A nationwide registry of Danish patients ages [greater than or equal to] 30 years admitted with first-time MI was analyzed to assess NSAID use and CV risk. Overall, NSAID treatment was significantly associated with an increased risk for death/recurrent MI commencing within 7 days of treatment initiation (hazard ratio [HR], 1.45; 95% CI, 1.29-1.62). (22) The risks persisted over more than 5 years of follow-up, with an increased risk for death (HR, 1.60; 95% CI, 1.49-1.71) and coronary death or nonfatal recurrent MI (HR, 1.41; 95% CI, 1.29-1 .S6). (23) The risk for coronary death or nonfatal recurrent MI was greater with rofecoxib (HR, 2.19; 95% CI, 1.27-3.77) than with celecoxib (HR, 1.17; 95% CI, 0.63-2.17). Among the most commonly used tNSAIDs, the risk was greatest with diclofenac (HR, 1.58; 95% CI, 1.31-1.91) and lowest with naproxen (HR, 1.15; 95% CI, 0.71-1.85).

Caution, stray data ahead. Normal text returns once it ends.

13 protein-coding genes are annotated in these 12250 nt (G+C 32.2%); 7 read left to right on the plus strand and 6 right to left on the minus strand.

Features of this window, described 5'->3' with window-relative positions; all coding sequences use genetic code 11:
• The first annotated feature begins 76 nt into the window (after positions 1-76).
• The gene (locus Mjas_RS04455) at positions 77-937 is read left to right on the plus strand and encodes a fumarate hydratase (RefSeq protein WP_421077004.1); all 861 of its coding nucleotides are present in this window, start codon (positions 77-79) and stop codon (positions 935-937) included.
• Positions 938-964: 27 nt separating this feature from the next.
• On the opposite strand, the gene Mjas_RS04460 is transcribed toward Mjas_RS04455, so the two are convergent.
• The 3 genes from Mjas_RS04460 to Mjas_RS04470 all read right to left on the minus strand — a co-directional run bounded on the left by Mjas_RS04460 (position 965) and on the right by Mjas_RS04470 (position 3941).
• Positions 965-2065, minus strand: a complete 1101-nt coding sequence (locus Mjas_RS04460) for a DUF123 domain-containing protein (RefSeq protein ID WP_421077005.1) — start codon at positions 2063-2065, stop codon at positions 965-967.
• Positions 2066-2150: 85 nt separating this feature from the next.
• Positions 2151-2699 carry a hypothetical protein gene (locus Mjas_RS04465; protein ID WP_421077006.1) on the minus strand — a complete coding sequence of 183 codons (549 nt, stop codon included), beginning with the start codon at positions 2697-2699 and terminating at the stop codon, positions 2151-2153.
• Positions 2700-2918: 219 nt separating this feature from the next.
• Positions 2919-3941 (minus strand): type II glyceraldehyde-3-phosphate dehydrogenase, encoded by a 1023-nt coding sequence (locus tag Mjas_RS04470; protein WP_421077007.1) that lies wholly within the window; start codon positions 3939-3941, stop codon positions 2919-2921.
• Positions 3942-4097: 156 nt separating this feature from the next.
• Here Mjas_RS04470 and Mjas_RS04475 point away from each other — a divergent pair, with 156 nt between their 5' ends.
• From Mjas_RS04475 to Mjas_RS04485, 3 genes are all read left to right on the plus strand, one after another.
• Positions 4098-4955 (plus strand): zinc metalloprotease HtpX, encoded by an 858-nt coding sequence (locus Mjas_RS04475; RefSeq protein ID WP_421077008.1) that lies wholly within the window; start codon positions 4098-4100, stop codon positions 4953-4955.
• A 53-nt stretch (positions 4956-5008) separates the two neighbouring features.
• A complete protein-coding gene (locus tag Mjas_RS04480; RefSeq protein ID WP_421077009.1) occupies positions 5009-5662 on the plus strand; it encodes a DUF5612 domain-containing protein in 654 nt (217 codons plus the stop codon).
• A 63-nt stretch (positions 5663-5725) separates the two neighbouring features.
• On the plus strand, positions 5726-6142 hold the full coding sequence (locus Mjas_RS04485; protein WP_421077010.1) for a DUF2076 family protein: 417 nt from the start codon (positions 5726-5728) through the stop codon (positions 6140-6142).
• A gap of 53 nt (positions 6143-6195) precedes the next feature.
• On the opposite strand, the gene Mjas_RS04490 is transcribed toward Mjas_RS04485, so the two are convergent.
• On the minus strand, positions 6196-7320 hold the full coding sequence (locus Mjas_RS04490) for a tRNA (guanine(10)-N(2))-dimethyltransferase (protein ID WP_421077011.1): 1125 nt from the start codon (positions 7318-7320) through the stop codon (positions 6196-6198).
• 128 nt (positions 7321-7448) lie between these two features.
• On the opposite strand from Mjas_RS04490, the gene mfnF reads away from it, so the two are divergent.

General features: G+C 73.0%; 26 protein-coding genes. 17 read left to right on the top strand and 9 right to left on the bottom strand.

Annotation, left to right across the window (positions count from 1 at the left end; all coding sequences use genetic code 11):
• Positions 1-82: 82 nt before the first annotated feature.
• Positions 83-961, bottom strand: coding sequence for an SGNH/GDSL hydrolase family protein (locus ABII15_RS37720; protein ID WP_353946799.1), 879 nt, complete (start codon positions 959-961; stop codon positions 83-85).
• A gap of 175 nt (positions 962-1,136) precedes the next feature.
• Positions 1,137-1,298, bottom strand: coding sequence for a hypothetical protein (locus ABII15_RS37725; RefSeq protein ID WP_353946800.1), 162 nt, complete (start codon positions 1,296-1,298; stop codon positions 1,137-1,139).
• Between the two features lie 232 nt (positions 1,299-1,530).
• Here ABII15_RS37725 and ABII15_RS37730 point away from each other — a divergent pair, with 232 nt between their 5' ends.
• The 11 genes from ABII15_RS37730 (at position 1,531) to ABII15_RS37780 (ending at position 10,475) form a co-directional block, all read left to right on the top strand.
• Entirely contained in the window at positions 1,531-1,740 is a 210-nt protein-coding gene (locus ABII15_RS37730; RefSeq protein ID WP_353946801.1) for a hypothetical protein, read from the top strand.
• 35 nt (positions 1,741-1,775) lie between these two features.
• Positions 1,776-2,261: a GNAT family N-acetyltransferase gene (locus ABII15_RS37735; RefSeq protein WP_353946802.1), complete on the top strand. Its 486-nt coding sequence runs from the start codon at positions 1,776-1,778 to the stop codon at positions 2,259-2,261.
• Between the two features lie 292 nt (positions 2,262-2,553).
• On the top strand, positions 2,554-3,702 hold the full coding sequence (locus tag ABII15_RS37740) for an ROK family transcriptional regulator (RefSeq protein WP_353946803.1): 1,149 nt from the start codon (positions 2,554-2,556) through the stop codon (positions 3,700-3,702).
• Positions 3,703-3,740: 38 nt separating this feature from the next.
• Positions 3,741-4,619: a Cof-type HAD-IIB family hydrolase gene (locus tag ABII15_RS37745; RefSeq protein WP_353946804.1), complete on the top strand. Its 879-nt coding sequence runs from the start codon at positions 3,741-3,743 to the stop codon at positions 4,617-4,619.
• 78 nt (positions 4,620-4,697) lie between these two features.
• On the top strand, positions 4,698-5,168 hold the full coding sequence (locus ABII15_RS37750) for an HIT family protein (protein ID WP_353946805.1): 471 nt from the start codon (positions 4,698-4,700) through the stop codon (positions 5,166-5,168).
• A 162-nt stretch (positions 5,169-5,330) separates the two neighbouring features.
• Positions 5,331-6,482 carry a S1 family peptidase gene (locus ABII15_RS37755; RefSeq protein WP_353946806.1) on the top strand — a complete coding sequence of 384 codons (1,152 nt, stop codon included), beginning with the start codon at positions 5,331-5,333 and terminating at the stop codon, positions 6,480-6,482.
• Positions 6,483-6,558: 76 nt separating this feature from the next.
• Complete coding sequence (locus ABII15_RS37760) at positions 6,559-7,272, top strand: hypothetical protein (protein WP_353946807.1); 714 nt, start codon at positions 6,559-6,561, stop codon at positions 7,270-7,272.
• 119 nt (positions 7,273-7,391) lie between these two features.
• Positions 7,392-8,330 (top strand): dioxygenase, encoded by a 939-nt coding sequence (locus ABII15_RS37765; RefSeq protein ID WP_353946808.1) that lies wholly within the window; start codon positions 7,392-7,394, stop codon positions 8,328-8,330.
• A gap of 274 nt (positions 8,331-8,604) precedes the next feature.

The bleeding rates were also significantly greater in patients treated with NSAID therapy. The risk for a CV event or bleeding was independent of concomitant antithrombotic treatment. (24) These results suggest that NSAIDs should be used cautiously, if at all, in patients with a history of MI.


Meta-analyses have been conducted to assess the CV risk of NSAIDs. The McGettigan-Henry meta-analysis examined population-based controlled observational studies of individual NSAIDs used at typical doses in community settings. (25) Trelle et al conducted a network meta-analysis of 31 large-scale, randomized controlled trials comparing any NSAID with another NSAID or placebo. (26) The Coxib and Traditional NSAID Trialists' (CNT) Collaboration identified 639 randomized trials of an NSAID vs placebo or 1 NSAID regimen vs another for analysis. It included 297 trials that compared a COX-2 selective NSAID vs placebo or a COX-2 selective NSAID vstNSAID. (27)